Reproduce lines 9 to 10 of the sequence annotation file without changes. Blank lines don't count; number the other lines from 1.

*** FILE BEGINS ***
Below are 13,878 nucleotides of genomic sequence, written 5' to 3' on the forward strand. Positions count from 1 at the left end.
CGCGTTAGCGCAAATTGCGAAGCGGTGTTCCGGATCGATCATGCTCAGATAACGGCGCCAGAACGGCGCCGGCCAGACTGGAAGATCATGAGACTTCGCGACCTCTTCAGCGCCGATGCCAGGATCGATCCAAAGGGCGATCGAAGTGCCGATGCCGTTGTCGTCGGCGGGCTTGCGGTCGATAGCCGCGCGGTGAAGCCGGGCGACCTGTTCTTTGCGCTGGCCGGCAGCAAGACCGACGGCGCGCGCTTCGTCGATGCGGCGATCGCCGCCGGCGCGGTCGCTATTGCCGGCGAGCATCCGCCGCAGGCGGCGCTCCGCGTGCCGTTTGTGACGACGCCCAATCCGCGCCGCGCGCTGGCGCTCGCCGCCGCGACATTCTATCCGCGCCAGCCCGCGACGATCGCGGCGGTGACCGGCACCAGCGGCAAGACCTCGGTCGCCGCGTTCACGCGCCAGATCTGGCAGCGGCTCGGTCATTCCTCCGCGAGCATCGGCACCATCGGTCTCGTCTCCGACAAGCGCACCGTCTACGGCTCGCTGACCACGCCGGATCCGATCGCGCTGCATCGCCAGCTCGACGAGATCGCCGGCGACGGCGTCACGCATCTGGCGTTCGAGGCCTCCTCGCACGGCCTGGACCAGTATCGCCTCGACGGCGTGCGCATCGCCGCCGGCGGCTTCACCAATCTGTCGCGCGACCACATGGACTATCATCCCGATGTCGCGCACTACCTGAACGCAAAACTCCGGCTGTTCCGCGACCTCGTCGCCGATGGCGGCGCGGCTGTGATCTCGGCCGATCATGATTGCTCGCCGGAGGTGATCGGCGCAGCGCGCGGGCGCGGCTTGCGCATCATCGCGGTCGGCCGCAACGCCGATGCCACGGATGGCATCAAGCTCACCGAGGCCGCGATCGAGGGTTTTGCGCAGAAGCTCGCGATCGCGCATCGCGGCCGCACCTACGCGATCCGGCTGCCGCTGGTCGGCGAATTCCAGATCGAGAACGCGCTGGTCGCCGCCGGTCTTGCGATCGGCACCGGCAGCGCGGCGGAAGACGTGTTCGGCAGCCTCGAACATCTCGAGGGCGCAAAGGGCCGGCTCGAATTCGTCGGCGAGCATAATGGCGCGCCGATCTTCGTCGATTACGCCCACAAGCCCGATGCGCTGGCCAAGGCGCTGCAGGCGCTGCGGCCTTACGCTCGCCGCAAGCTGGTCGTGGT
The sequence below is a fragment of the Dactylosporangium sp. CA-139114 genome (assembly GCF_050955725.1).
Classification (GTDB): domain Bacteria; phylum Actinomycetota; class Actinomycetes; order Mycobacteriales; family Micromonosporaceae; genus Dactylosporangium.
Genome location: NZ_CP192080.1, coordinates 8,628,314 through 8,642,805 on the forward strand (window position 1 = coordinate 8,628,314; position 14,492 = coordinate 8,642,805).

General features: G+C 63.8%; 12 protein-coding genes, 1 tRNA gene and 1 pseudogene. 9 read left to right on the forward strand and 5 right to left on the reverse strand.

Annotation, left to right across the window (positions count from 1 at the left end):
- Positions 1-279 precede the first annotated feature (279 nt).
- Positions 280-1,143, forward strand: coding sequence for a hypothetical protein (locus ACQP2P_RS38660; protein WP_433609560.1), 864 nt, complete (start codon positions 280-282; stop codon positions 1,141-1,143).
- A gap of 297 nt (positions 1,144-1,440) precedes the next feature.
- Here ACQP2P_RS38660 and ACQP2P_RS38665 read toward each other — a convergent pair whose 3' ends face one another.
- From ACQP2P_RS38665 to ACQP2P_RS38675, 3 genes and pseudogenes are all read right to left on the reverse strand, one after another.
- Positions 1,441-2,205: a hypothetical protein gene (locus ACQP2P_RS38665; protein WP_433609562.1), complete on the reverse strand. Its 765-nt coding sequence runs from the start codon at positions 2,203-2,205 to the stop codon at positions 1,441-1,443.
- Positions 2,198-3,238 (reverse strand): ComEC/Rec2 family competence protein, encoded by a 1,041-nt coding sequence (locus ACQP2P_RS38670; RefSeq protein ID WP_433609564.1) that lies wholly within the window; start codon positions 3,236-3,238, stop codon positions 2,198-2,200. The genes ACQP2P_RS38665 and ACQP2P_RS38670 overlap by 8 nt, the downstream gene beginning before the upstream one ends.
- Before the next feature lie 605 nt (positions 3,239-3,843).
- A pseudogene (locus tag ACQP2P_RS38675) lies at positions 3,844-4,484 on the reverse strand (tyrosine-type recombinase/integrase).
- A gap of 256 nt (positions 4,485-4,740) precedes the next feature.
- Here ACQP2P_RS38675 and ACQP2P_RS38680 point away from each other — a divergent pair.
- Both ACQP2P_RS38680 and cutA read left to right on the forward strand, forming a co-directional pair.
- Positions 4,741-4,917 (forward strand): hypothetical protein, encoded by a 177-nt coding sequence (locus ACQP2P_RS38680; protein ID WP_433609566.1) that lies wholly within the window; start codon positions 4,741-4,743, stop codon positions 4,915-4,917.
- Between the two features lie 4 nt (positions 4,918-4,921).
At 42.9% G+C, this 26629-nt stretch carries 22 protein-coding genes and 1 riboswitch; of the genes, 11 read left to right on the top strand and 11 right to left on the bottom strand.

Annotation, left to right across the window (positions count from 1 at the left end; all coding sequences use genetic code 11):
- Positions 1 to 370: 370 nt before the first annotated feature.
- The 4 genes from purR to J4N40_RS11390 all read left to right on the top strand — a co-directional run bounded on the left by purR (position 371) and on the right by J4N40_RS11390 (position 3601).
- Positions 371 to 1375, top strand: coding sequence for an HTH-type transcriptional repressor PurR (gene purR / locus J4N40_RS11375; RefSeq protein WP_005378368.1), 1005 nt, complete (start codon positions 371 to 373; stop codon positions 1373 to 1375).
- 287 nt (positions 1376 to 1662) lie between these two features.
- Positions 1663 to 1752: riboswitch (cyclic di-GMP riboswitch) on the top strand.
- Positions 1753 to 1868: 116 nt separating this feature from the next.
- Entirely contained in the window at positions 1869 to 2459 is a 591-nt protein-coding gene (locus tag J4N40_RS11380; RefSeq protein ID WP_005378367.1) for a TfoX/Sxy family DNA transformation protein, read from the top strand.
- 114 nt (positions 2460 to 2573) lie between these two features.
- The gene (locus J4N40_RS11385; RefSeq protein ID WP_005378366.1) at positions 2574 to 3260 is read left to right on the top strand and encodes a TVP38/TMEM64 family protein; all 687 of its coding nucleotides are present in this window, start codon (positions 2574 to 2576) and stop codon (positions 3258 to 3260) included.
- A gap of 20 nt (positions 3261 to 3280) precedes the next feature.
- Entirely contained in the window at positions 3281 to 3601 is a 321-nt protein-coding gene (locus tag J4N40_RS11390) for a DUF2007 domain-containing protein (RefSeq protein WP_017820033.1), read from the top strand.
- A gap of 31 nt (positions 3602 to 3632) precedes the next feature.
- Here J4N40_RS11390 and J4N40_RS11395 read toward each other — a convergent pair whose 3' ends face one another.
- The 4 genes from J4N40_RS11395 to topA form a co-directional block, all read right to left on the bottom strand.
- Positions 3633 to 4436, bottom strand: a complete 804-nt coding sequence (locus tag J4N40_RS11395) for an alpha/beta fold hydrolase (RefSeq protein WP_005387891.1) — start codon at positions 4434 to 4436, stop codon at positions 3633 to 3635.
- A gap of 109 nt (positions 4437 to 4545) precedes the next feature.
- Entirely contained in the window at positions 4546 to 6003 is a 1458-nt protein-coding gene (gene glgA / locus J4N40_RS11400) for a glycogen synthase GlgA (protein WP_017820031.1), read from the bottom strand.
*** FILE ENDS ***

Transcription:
- Positions 280-1,143, forward strand: coding sequence for a hypothetical protein (locus ACQP2P_RS38660; protein WP_433609560.1), 864 nt, complete (start codon positions 280-282; stop codon positions 1,141-1,143).
- A gap of 297 nt (positions 1,144-1,440) precedes the next feature.